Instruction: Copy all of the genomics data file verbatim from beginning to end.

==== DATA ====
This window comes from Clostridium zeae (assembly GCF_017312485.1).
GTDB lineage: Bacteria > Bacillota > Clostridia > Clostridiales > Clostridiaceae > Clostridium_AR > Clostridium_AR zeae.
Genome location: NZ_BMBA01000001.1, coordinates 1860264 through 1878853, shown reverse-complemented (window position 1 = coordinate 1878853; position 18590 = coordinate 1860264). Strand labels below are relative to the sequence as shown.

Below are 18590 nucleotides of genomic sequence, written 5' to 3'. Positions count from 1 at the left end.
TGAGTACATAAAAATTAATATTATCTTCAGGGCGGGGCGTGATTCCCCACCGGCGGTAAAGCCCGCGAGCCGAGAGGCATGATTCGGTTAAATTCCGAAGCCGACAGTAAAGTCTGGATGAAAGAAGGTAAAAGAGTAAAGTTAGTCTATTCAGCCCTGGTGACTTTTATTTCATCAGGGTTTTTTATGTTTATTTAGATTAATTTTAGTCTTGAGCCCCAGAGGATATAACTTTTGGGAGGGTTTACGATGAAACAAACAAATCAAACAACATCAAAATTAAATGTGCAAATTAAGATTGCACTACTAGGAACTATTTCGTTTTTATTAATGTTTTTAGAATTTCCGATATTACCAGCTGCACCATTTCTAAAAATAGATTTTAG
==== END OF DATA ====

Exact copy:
This window comes from Clostridium zeae (assembly GCF_017312485.1).
GTDB lineage: Bacteria > Bacillota > Clostridia > Clostridiales > Clostridiaceae > Clostridium_AR > Clostridium_AR zeae.
Genome location: NZ_BMBA01000001.1, coordinates 1860264 through 1878853, shown reverse-complemented (window position 1 = coordinate 1878853; position 18590 = coordinate 1860264). Strand labels below are relative to the sequence as shown.

Below are 18590 nucleotides of genomic sequence, written 5' to 3'. Positions count from 1 at the left end.
TGAGTACATAAAAATTAATATTATCTTCAGGGCGGGGCGTGATTCCCCACCGGCGGTAAAGCCCGCGAGCCGAGAGGCATGATTCGGTTAAATTCCGAAGCCGACAGTAAAGTCTGGATGAAAGAAGGTAAAAGAGTAAAGTTAGTCTATTCAGCCCTGGTGACTTTTATTTCATCAGGGTTTTTTATGTTTATTTAGATTAATTTTAGTCTTGAGCCCCAGAGGATATAACTTTTGGGAGGGTTTACGATGAAACAAACAAATCAAACAACATCAAAATTAAATGTGCAAATTAAGATTGCACTACTAGGAACTATTTCGTTTTTATTAATGTTTTTAGAATTTCCGATATTACCAGCTGCACCATTTCTAAAAATAGATTTTAG